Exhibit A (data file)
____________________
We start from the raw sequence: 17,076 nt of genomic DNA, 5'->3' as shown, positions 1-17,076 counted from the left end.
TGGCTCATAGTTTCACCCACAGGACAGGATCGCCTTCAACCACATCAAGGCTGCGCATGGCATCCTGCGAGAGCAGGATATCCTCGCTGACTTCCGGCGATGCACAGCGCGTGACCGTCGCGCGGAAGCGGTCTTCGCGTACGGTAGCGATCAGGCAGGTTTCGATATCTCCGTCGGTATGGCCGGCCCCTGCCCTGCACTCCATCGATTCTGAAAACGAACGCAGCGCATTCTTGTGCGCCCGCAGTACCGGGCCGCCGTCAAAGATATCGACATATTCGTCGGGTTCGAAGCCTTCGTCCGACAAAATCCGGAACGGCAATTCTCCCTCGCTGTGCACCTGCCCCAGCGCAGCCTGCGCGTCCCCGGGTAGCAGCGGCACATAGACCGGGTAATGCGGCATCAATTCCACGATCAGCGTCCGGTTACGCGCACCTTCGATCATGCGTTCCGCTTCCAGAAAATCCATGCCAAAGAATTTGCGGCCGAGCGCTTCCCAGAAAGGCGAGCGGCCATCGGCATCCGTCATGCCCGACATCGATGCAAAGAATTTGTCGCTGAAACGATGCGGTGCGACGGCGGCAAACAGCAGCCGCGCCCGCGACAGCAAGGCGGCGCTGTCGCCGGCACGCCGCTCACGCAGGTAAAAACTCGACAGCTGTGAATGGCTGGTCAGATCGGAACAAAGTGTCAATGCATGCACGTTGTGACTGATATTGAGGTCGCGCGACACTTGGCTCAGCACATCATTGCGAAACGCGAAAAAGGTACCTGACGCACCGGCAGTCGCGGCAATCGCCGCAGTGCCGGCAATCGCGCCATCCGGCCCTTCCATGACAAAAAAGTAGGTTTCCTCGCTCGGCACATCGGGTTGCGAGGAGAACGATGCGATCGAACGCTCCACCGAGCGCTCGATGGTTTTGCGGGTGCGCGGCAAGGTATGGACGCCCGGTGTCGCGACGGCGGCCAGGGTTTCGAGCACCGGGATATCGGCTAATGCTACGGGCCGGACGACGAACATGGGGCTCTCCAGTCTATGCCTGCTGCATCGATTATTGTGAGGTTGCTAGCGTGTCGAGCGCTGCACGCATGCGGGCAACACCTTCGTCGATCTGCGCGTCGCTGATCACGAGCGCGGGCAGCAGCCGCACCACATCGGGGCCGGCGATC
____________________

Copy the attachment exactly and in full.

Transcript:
We start from the raw sequence: 17,076 nt of genomic DNA, 5'->3' as shown, positions 1-17,076 counted from the left end.
TGGCTCATAGTTTCACCCACAGGACAGGATCGCCTTCAACCACATCAAGGCTGCGCATGGCATCCTGCGAGAGCAGGATATCCTCGCTGACTTCCGGCGATGCACAGCGCGTGACCGTCGCGCGGAAGCGGTCTTCGCGTACGGTAGCGATCAGGCAGGTTTCGATATCTCCGTCGGTATGGCCGGCCCCTGCCCTGCACTCCATCGATTCTGAAAACGAACGCAGCGCATTCTTGTGCGCCCGCAGTACCGGGCCGCCGTCAAAGATATCGACATATTCGTCGGGTTCGAAGCCTTCGTCCGACAAAATCCGGAACGGCAATTCTCCCTCGCTGTGCACCTGCCCCAGCGCAGCCTGCGCGTCCCCGGGTAGCAGCGGCACATAGACCGGGTAATGCGGCATCAATTCCACGATCAGCGTCCGGTTACGCGCACCTTCGATCATGCGTTCCGCTTCCAGAAAATCCATGCCAAAGAATTTGCGGCCGAGCGCTTCCCAGAAAGGCGAGCGGCCATCGGCATCCGTCATGCCCGACATCGATGCAAAGAATTTGTCGCTGAAACGATGCGGTGCGACGGCGGCAAACAGCAGCCGCGCCCGCGACAGCAAGGCGGCGCTGTCGCCGGCACGCCGCTCACGCAGGTAAAAACTCGACAGCTGTGAATGGCTGGTCAGATCGGAACAAAGTGTCAATGCATGCACGTTGTGACTGATATTGAGGTCGCGCGACACTTGGCTCAGCACATCATTGCGAAACGCGAAAAAGGTACCTGACGCACCGGCAGTCGCGGCAATCGCCGCAGTGCCGGCAATCGCGCCATCCGGCCCTTCCATGACAAAAAAGTAGGTTTCCTCGCTCGGCACATCGGGTTGCGAGGAGAACGATGCGATCGAACGCTCCACCGAGCGCTCGATGGTTTTGCGGGTGCGCGGCAAGGTATGGACGCCCGGTGTCGCGACGGCGGCCAGGGTTTCGAGCACCGGGATATCGGCTAATGCTACGGGCCGGACGACGAACATGGGGCTCTCCAGTCTATGCCTGCTGCATCGATTATTGTGAGGTTGCTAGCGTGTCGAGCGCTGCACGCATGCGGGCAACACCTTCGTCGATCTGCGCGTCGCTGATCACGAGCGCGGGCAGCAGCCGCACCACATCGGGGCCGGCGATC